In KEYMAP, define key sequence KEY as DEF.
KEYMAP is a keymap.
KEY is a string or a vector of symbols and characters, representing a
sequence of keystrokes and events. Non-ASCII characters with codes
above 127 (such as ISO Latin-1) can be represented by vectors.
Two types of vector have special meanings:
[remap COMMAND] remaps any key binding for COMMAND.
[t] creates a default definition, which applies to any event with no
other definition in KEYMAP.
DEF is anything that can be a key's definition:
nil (means key is undefined in this keymap),
a command (a Lisp function suitable for interactive calling),
a string (treated as a keyboard macro),
a keymap (to define a prefix key),
a symbol (when the key is looked up, the symbol will stand for its
function definition, which should at that time be one of the above,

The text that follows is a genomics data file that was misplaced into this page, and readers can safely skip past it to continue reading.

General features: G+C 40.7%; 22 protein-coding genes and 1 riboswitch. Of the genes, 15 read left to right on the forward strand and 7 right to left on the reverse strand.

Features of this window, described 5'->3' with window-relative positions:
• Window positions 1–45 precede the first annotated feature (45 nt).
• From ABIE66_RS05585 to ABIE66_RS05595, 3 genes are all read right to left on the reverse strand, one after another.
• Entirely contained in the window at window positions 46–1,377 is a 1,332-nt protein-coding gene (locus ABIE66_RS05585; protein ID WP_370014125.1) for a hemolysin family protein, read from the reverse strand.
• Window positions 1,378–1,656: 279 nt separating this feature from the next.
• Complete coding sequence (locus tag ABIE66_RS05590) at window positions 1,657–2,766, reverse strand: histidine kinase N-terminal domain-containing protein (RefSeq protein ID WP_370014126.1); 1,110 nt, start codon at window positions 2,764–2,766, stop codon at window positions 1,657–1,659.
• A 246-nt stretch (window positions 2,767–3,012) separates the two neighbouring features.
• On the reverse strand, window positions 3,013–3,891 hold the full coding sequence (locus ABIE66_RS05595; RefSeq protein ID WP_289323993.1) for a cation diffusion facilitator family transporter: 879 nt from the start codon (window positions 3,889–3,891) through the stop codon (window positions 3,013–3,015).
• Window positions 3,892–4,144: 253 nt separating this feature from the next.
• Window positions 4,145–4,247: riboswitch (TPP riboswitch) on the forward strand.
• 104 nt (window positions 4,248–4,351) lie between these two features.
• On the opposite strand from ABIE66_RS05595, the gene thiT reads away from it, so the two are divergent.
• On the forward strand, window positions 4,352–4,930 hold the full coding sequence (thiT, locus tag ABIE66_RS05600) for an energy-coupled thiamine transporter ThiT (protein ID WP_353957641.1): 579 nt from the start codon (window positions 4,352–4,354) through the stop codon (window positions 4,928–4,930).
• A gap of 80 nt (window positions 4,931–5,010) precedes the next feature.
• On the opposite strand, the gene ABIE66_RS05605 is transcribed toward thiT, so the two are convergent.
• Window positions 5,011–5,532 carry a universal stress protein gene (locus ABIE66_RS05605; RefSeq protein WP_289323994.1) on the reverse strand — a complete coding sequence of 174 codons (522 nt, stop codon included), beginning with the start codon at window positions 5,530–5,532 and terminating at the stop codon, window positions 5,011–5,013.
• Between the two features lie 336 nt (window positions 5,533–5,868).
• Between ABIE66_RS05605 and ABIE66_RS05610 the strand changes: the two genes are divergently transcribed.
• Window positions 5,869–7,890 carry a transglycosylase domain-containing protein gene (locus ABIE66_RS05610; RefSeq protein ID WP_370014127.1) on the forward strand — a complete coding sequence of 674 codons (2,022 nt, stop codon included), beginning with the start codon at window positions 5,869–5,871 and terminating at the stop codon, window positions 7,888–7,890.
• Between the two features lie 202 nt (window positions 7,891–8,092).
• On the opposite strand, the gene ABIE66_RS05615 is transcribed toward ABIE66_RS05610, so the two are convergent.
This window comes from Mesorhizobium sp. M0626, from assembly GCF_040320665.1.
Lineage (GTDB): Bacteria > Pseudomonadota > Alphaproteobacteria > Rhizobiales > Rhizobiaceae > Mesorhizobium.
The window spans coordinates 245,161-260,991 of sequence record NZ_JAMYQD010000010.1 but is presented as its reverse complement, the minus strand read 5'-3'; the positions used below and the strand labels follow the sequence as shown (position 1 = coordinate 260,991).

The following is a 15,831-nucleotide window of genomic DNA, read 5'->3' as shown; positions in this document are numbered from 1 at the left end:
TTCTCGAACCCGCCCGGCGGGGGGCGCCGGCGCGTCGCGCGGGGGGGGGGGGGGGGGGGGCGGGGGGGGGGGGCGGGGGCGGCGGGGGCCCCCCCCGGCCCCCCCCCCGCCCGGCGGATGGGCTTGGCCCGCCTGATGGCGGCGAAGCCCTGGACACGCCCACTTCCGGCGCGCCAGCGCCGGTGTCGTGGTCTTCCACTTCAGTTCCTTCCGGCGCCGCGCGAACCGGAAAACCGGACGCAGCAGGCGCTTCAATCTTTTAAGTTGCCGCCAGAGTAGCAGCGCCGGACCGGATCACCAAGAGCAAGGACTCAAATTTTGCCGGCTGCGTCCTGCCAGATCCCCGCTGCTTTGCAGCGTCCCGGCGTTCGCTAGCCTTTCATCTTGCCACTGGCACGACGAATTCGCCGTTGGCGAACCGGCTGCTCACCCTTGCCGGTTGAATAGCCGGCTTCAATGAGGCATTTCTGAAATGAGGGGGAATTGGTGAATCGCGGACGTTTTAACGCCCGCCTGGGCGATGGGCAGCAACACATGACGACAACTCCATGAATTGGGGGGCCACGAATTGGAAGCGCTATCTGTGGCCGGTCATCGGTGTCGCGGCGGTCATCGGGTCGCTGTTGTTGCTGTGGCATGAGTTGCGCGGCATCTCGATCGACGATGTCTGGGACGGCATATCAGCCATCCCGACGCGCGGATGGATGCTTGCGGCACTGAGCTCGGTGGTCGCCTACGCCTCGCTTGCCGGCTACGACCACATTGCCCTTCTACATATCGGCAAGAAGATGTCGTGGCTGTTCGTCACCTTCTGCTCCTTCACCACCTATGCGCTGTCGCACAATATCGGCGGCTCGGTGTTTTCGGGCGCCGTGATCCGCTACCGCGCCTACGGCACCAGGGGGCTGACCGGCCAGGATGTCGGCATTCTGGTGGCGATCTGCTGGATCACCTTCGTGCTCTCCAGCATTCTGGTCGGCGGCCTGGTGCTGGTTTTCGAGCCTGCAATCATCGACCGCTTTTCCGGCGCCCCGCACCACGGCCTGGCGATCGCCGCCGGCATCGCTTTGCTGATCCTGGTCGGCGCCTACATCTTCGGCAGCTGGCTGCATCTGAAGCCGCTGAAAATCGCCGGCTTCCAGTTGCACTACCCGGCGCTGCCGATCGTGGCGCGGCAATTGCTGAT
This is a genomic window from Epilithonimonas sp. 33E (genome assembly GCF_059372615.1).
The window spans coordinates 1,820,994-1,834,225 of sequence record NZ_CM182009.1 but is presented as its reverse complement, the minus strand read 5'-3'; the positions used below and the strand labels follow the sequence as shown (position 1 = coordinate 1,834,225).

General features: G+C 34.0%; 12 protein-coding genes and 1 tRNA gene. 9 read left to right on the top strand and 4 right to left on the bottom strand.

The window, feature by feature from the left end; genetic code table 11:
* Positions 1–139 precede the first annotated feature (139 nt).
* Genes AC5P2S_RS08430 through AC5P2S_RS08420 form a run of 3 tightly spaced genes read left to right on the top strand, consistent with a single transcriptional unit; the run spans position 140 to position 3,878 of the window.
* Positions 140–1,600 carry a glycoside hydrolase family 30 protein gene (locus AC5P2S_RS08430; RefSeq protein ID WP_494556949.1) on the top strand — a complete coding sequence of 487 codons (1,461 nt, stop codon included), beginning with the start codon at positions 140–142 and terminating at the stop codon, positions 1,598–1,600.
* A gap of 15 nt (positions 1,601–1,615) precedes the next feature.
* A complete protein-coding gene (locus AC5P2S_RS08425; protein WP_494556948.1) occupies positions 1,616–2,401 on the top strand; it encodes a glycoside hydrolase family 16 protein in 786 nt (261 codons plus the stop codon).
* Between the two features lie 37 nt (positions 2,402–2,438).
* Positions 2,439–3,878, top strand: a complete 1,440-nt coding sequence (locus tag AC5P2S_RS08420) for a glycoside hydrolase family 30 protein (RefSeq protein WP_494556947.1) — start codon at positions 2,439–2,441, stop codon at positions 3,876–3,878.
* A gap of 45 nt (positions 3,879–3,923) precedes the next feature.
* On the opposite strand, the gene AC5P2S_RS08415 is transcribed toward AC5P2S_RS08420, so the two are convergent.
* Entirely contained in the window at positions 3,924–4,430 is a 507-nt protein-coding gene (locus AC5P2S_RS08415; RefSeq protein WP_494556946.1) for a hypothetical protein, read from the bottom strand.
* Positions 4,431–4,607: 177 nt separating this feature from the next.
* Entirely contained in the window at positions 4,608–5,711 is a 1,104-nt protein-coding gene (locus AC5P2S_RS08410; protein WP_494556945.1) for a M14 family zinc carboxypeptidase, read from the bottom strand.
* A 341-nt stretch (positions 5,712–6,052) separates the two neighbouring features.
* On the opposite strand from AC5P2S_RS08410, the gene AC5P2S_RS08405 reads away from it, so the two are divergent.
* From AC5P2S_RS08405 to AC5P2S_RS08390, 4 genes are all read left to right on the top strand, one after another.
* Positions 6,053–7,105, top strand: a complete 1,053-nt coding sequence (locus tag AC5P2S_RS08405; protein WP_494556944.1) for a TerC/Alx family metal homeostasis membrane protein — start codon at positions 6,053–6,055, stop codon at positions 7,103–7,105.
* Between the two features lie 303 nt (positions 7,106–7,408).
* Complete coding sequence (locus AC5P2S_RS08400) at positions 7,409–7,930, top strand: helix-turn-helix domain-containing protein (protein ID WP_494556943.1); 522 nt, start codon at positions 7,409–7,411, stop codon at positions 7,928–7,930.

or another symbol whose function definition is used, etc.),
a cons (STRING . DEFN), meaning that DEFN is the definition
(DEFN should be a valid definition in its own right),
or a cons (MAP . CHAR), meaning use definition of CHAR in keymap MAP,
or an extended menu item definition.
(See info node `(elisp)Extended Menu Items'.)
If KEYMAP is a sparse keymap with a binding for KEY, the existing
binding is altered. If there is no binding for KEY, the new pair binding KEY to DEF is added at the front of KEYMAP. (fn KEYMAP KEY DEF)